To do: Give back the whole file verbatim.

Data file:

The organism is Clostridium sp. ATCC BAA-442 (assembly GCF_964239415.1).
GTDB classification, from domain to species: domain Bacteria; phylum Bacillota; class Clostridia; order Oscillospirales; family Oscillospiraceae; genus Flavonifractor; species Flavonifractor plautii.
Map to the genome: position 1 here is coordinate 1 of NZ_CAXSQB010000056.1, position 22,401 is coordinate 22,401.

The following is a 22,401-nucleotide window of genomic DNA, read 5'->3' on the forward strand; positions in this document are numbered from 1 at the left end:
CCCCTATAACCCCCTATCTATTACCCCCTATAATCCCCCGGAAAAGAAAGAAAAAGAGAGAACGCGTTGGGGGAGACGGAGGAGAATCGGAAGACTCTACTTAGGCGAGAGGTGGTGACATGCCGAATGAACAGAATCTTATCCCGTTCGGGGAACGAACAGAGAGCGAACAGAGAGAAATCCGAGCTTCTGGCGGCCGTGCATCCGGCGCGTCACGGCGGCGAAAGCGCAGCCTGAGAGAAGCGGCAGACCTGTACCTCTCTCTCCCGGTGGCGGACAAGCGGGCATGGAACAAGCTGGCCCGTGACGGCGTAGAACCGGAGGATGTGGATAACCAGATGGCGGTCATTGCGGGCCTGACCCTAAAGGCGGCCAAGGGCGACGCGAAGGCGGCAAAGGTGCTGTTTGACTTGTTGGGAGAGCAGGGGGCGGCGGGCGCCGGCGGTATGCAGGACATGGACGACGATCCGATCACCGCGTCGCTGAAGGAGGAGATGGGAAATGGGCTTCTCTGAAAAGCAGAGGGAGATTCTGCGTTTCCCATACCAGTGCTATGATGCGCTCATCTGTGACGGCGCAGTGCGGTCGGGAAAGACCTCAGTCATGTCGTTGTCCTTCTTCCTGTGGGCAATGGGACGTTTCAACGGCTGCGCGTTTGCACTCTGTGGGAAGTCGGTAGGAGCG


The organism is Clostridium sp. ATCC BAA-442 (assembly GCF_964239415.1).
GTDB classification, from domain to species: domain Bacteria; phylum Bacillota; class Clostridia; order Oscillospirales; family Oscillospiraceae; genus Flavonifractor; species Flavonifractor plautii.
Map to the genome: position 1 here is coordinate 1 of NZ_CAXSQB010000056.1, position 22,401 is coordinate 22,401.

The following is a 22,401-nucleotide window of genomic DNA, read 5'->3' on the forward strand; positions in this document are numbered from 1 at the left end:
CCCCTATAACCCCCTATCTATTACCCCCTATAATCCCCCGGAAAAGAAAGAAAAAGAGAGAACGCGTTGGGGGAGACGGAGGAGAATCGGAAGACTCTACTTAGGCGAGAGGTGGTGACATGCCGAATGAACAGAATCTTATCCCGTTCGGGGAACGAACAGAGAGCGAACAGAGAGAAATCCGAGCTTCTGGCGGCCGTGCATCCGGCGCGTCACGGCGGCGAAAGCGCAGCCTGAGAGAAGCGGCAGACCTGTACCTCTCTCTCCCGGTGGCGGACAAGCGGGCATGGAACAAGCTGGCCCGTGACGGCGTAGAACCGGAGGATGTGGATAACCAGATGGCGGTCATTGCGGGCCTGACCCTAAAGGCGGCCAAGGGCGACGCGAAGGCGGCAAAGGTGCTGTTTGACTTGTTGGGAGAGCAGGGGGCGGCGGGCGCCGGCGGTATGCAGGACATGGACGACGATCCGATCACCGCGTCGCTGAAGGAGGAGATGGGAAATGGGCTTCTCTGAAAAGCAGAGGGAGATTCTGCGTTTCCCATACCAGTGCTATGATGCGCTCATCTGTGACGGCGCAGTGCGGTCGGGAAAGACCTCAGTCATGTCGTTGTCCTTCTTCCTGTGGGCAATGGGACGTTTCAACGGCTGCGCGTTTGCACTCTGTGGGAAGTCGGTAGGAGCG